UNFORTUNATELY, it wasn’t a repeat of the 1983 All-Ireland football final, when Dublin finished with 12 men and still beat Galway (who were down to 14).
The dozen still standing became known as ‘The 12 Apostles’ and it was a game which only grew in folklore as the years passed, especially as the Dubs didn’t claim Sam Maguire again until 1995.
Even if Cork had beaten Donegal on Saturday, a home league game in Páirc Uí Rinn was never like to attract such attention, though if the victory was a springboard for avoiding relegation and a good championship, then it might have retained some notoriety.
Unfortunately, the game slipped away from Cork as first captain Ian Maguire departed with injury – unfortunately, just as Cork’s last sub, Seán Powter, was coming on for Kevin Crowley – then Mark Collins was sent off with a second booking and Luke Connolly was also forced off injured.
As Donegal added points, Cork were forced to attack as they sought to salvage something and the visitors exploited the space, ultimately winning by seven points as Cork went scoreless from the 60th minute onwards.
The bottom line is that Cork must now to try to win in Armagh next weekend and hope that Tipperary can overcome Clare in Thurles. Such a combination would keep Cork up and send Tipp and Clare down, but a Clare victory would mean Cork are relegated as the Banner would have the head-to-head advantage, having won when the sides met in Ennis.
A pair of draws would also keep Clare up as they have a better scoring difference than Tipp and Cork, while the only combination that would see Tipp survive is a win for them and the failure of Cork to beat Armagh.
That Powter was Cork’s final sub was due to the fact that they had earlier been forced into a change due to injury, one overshadowed by the later departures. Goalkeeper Micheál Martin had had to be treated in the first half and early in the second period he succumbed, necessitating his replacement by Mark White.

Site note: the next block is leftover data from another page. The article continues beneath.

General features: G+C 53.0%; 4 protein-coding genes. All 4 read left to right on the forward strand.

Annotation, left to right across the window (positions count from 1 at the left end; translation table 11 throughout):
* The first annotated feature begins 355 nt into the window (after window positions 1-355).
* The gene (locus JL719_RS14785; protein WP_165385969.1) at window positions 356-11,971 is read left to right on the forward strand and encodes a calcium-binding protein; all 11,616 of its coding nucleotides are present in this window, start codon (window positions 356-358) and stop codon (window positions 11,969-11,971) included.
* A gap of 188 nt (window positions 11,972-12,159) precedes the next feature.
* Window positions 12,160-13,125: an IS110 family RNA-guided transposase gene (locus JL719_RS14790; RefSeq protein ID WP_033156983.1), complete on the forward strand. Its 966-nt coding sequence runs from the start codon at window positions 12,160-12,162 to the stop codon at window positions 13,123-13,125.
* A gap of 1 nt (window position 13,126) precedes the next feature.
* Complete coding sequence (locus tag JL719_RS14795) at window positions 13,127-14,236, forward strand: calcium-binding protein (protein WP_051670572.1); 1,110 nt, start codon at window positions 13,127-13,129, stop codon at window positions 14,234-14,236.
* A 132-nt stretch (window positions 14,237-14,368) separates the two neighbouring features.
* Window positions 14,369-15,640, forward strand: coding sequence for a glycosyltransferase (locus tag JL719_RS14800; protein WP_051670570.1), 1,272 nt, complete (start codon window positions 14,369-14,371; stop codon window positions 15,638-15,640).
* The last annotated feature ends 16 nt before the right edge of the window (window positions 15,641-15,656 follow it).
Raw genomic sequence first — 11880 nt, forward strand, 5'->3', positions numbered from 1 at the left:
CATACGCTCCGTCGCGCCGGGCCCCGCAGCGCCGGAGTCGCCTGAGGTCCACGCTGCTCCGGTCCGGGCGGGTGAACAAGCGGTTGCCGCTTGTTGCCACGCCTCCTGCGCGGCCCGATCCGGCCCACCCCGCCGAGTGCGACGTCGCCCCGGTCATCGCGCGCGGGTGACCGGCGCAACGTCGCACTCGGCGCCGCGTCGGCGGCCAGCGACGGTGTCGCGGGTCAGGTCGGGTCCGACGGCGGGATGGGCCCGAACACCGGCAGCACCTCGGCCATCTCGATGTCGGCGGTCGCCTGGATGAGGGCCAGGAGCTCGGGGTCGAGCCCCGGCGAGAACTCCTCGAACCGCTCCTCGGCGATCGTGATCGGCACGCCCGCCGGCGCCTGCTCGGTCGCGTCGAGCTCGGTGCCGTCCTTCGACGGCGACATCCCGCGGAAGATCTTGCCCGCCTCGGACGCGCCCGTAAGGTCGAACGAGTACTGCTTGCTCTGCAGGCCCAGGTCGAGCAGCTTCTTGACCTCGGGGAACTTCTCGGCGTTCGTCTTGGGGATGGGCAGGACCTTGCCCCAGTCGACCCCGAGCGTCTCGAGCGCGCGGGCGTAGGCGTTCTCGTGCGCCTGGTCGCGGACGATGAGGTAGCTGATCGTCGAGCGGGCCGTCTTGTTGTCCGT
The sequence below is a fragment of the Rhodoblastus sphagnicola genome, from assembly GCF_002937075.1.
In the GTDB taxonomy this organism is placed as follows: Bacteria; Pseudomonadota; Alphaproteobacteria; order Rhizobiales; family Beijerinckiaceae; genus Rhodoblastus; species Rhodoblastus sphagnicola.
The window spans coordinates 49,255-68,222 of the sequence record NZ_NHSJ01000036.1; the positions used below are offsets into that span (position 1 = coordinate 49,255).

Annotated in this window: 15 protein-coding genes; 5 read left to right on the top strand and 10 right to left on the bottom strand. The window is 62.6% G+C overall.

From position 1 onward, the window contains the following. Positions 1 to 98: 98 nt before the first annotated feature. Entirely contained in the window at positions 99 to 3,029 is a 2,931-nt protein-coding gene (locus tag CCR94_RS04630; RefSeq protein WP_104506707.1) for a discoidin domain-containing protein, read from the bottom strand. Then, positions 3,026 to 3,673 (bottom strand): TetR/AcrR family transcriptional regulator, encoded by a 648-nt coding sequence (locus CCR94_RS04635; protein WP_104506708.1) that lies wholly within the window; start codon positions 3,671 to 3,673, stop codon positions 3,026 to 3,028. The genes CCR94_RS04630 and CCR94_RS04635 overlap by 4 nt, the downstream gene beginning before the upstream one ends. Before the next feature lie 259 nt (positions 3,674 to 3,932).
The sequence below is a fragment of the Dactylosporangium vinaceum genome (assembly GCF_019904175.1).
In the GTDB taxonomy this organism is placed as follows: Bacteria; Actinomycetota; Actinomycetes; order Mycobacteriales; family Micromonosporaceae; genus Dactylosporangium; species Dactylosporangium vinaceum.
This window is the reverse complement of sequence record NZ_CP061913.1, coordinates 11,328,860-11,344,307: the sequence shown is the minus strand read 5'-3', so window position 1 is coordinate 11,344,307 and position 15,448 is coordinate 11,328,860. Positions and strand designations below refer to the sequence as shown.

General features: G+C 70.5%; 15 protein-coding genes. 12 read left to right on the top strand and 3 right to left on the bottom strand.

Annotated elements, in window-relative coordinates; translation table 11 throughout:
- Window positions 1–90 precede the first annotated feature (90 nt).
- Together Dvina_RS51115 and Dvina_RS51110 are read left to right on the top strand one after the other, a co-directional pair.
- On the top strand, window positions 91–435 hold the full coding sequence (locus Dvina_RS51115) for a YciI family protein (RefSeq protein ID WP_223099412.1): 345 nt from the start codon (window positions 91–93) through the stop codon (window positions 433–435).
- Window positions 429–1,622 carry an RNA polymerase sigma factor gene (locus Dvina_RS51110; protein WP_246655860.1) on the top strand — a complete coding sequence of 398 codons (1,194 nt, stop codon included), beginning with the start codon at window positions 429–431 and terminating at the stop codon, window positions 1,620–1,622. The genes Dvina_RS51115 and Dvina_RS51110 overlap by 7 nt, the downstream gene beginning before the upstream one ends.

An injury picked up by White in the Sigerson Cup had given Martin the chance to start against Meath and the win away to Tipperary and he retained the starting spot for Saturday, even with the Clonakilty man available again.
It was a long road back for the Nemo Rangers netminder, having played against Dublin under Peadar Healy in 2016 – a league campaign in which Cork used four goalkeepers – but left off the panel after that. He didn’t let the disappointment affect him as he won a second county SFC medal with Nemo in 2017 and earned his reward with a recall this year.
In that regard, the injury is terrible misfortune, especially as goalkeeper is such a specialised role and only one player can play there at a time. It’s often the case that the man in possession will hold on to the number 1 jersey unless injury, suspension or a pronounced loss of form intervenes.
Of course, that latter factor is not something anybody wants to see, with the sad reality being that goalkeepers are often remembered for their mistakes more than their good acts, similar to how a forward can miss five opportunities but still be the hero if he gets the winner.
Fingers crossed that Martin can make a quick recovery and challenge again, but for White it’s a chance to reassert himself after his time out, while Chris Kelly of Éire Óg, on the bench for Meath and Tipp, will presumably be involved again and look to show that he can step up if required.
For the rest of the Cork team, it’s win or bust in Armagh and the win may not even be enough if things don’t go their way in Thurles. It’s not the way many people saw the campaign transpiring but unfortunately, that’s the reality of the situation they find themselves in.
It doesn’t automatically follow that relegation would mean a bad championship campaign, but it will be difficult to pick things up for the summer. For now, all they can do is focus on getting the victory on Sunday.